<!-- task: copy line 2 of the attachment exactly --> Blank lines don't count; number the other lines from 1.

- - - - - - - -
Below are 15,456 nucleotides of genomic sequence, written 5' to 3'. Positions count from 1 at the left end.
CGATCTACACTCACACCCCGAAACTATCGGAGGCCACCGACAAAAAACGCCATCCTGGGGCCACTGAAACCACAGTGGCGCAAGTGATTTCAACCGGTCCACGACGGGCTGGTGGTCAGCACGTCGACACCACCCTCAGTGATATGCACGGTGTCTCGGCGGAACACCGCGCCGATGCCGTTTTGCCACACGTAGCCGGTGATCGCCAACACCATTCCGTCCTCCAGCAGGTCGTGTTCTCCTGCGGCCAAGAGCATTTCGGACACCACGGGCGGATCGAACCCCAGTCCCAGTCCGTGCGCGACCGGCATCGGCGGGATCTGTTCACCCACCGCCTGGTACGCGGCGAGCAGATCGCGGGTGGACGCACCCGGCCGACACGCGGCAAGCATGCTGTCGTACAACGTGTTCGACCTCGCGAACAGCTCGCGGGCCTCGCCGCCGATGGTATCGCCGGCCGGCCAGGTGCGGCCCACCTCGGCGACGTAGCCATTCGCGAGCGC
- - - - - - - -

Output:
CGATCTACACTCACACCCCGAAACTATCGGAGGCCACCGACAAAAAACGCCATCCTGGGGCCACTGAAACCACAGTGGCGCAAGTGATTTCAACCGGTCCACGACGGGCTGGTGGTCAGCACGTCGACACCACCCTCAGTGATATGCACGGTGTCTCGGCGGAACACCGCGCCGATGCCGTTTTGCCACACGTAGCCGGTGATCGCCAACACCATTCCGTCCTCCAGCAGGTCGTGTTCTCCTGCGGCCAAGAGCATTTCGGACACCACGGGCGGATCGAACCCCAGTCCCAGTCCGTGCGCGACCGGCATCGGCGGGATCTGTTCACCCACCGCCTGGTACGCGGCGAGCAGATCGCGGGTGGACGCACCCGGCCGACACGCGGCAAGCATGCTGTCGTACAACGTGTTCGACCTCGCGAACAGCTCGCGGGCCTCGCCGCCGATGGTATCGCCGGCCGGCCAGGTGCGGCCCACCTCGGCGACGTAGCCATTCGCGAGCGC